13-12-2014 | Original Paper
Perceived Family Conflict Moderates the Relations of Adolescent Narcissism and CU Traits with Aggression
Gepubliceerd in: Journal of Child and Family Studies | Uitgave 10/2015Log in om toegang te krijgen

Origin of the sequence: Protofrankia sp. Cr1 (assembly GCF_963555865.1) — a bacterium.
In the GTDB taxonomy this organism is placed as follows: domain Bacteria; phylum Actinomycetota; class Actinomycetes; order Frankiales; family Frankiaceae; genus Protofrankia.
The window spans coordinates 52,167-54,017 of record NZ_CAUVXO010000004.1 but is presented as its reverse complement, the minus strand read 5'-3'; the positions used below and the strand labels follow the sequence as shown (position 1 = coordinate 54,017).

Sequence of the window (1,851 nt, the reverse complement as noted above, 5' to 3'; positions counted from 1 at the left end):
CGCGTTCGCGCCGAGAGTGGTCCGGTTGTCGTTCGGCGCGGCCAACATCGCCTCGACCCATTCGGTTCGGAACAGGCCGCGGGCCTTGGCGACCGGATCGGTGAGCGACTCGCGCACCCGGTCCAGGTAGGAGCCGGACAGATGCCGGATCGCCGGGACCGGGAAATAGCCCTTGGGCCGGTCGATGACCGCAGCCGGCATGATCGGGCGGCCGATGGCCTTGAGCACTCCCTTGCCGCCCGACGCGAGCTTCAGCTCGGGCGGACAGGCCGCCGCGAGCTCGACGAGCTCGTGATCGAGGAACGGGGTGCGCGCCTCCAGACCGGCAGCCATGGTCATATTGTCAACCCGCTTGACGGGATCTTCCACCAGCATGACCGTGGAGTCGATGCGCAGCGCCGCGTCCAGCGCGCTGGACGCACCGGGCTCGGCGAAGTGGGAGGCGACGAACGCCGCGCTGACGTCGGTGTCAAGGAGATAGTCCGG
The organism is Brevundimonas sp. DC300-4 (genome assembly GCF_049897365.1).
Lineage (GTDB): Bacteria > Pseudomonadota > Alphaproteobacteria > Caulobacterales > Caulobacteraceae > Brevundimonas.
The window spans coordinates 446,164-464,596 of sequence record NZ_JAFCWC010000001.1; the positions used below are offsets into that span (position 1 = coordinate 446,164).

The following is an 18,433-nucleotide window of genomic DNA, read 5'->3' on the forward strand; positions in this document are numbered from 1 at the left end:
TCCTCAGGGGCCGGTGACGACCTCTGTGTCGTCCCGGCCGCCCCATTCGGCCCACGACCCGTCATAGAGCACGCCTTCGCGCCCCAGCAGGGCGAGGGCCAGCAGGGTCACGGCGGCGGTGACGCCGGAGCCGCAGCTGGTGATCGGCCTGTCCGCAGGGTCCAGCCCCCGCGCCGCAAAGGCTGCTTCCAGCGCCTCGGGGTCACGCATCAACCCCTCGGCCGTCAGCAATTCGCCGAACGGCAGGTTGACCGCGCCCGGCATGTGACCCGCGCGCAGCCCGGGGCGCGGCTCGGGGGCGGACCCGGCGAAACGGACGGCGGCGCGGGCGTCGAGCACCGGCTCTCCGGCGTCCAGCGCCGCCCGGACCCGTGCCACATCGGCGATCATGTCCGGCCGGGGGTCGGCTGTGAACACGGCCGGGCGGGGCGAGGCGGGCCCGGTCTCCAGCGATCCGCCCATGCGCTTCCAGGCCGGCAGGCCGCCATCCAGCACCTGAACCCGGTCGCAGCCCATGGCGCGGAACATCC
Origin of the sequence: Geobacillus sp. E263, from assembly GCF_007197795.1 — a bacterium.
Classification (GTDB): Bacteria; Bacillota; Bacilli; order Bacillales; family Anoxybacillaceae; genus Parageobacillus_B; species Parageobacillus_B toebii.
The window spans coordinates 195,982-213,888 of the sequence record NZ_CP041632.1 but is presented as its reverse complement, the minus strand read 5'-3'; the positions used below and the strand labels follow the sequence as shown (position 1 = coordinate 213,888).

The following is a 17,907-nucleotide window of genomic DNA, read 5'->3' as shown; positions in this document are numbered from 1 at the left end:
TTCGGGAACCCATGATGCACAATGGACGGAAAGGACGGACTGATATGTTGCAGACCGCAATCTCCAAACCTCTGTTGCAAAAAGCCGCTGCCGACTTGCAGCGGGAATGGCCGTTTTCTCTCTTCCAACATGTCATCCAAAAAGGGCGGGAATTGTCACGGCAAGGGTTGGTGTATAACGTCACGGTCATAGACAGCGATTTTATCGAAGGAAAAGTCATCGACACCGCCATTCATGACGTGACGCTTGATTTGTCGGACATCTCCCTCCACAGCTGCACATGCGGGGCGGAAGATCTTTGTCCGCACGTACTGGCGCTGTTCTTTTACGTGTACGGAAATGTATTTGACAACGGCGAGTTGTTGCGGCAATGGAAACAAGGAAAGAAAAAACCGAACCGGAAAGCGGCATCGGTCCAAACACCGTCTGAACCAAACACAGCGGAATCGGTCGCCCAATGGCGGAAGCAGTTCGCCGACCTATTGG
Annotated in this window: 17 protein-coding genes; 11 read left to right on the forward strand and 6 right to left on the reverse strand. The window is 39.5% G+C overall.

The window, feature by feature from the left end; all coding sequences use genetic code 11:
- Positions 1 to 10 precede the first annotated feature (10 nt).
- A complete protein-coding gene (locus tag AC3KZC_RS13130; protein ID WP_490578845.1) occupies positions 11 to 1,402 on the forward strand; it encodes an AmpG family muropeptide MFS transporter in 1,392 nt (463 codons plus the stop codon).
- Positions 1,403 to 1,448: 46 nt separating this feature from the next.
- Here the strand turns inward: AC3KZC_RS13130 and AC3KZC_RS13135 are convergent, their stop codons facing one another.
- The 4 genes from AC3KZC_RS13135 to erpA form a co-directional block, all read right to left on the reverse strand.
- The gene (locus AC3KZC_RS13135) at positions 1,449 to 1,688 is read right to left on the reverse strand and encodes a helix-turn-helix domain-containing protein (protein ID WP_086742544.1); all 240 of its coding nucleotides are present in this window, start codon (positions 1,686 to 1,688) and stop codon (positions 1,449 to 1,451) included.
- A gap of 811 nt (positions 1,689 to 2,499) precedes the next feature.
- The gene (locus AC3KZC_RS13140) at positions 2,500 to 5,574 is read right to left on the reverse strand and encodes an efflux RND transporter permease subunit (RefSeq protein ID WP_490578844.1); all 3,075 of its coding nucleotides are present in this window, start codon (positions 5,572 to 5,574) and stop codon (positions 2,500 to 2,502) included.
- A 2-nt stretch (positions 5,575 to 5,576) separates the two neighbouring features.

Narcissism and CU traits are two of the personality features of psychopathy. These personality features have each shown independent relations with aggression in adolescents, suggesting a tendency for youth characterized by such traits to engage in aggressive or violent interpersonal behaviors. Furthermore, family conflict has demonstrated its own relation with youth aggression. The current study sought to examine the potential additive effect of these constructs on aggression in a sample of 153 adolescents (130 males, 23 females) ages 16–18 enrolled in a voluntary military-style residential program. Results indicated that perceived marital discord heightened the risk of aggression for youth characterized by narcissism or CU traits. Adolescent reports of parent–child conflict exhibited a similar moderational effect. Thus, family harmony, or at least youth perceptions thereof, may be a worthy target of future intervention for youth with psychopathy-linked personality features, with more research needed on younger samples.